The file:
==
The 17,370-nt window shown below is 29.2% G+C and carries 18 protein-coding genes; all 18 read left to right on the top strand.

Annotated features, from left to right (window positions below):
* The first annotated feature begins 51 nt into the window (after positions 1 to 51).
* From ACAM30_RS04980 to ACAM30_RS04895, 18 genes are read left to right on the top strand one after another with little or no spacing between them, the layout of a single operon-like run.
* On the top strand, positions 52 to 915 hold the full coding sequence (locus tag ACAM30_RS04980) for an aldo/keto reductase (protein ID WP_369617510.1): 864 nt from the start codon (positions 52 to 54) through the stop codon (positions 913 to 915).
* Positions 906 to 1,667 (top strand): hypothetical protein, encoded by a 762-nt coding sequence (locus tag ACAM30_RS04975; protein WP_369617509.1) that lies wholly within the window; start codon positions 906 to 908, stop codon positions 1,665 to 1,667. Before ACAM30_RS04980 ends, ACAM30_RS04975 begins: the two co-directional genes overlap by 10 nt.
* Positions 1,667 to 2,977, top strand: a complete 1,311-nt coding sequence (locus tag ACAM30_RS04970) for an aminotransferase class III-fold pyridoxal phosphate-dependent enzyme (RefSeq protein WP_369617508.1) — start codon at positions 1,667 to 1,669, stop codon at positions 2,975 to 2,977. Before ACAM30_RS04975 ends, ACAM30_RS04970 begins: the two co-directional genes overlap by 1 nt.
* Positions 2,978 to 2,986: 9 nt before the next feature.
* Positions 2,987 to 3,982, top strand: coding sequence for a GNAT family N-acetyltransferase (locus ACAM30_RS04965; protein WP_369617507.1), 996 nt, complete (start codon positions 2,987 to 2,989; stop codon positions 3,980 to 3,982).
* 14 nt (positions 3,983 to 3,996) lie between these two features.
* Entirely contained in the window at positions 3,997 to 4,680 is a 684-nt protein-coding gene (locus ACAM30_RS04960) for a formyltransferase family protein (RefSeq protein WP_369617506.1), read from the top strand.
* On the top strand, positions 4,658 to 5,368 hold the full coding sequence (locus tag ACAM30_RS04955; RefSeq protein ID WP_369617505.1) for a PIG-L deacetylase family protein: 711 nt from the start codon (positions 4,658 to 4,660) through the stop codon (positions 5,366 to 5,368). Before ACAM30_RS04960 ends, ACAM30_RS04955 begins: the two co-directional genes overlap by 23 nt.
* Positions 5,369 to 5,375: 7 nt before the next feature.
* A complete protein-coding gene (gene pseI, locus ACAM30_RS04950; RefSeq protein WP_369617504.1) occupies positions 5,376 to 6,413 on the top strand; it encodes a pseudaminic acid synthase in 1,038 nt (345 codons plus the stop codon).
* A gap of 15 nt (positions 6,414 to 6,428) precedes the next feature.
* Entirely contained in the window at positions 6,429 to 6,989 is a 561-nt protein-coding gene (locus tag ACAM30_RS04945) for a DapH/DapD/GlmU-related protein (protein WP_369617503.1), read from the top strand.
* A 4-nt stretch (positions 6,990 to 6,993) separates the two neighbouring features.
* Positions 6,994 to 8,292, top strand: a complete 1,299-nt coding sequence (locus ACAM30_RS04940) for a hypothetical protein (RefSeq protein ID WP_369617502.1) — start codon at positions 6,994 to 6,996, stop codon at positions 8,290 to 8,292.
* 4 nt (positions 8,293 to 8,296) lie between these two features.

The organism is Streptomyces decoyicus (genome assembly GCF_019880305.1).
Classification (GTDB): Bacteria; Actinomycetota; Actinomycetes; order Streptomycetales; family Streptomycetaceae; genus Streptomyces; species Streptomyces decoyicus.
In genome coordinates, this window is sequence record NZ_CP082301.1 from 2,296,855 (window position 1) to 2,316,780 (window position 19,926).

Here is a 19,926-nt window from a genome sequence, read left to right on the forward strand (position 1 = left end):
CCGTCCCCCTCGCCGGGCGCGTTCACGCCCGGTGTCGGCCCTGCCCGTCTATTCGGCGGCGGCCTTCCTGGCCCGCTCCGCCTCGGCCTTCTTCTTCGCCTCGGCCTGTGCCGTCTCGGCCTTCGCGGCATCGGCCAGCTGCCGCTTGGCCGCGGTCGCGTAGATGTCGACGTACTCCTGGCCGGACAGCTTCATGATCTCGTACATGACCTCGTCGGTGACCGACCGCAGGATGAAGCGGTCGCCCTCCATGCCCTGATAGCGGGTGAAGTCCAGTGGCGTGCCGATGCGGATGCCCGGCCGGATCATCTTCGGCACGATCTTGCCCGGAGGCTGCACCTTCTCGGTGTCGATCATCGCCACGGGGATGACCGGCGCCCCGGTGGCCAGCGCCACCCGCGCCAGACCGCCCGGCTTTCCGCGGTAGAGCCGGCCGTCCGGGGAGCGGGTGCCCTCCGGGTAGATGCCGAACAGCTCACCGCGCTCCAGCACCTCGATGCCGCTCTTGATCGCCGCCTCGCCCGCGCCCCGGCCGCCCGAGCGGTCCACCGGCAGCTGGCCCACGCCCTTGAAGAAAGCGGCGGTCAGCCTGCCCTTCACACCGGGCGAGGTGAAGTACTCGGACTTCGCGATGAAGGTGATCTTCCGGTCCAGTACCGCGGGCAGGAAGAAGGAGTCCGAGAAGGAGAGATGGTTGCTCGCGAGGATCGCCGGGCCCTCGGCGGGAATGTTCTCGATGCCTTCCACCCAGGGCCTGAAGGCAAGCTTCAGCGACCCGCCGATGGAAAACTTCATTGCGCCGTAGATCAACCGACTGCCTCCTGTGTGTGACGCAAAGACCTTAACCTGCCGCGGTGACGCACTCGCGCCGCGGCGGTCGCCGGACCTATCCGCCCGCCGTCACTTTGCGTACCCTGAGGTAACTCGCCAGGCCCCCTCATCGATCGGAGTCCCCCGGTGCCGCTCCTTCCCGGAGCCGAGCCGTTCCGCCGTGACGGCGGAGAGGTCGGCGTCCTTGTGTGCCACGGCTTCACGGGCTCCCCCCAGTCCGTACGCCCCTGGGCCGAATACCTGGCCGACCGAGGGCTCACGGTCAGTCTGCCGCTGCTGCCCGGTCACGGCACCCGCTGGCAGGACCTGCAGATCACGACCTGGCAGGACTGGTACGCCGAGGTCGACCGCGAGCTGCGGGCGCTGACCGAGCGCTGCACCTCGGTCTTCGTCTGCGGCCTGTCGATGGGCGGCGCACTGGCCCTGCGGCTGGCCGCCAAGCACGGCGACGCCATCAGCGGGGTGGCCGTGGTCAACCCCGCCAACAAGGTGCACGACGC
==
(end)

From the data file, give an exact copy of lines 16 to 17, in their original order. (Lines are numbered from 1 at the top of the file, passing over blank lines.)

* Entirely contained in the window at positions 6,429 to 6,989 is a 561-nt protein-coding gene (locus tag ACAM30_RS04945) for a DapH/DapD/GlmU-related protein (protein WP_369617503.1), read from the top strand.
* A 4-nt stretch (positions 6,990 to 6,993) separates the two neighbouring features.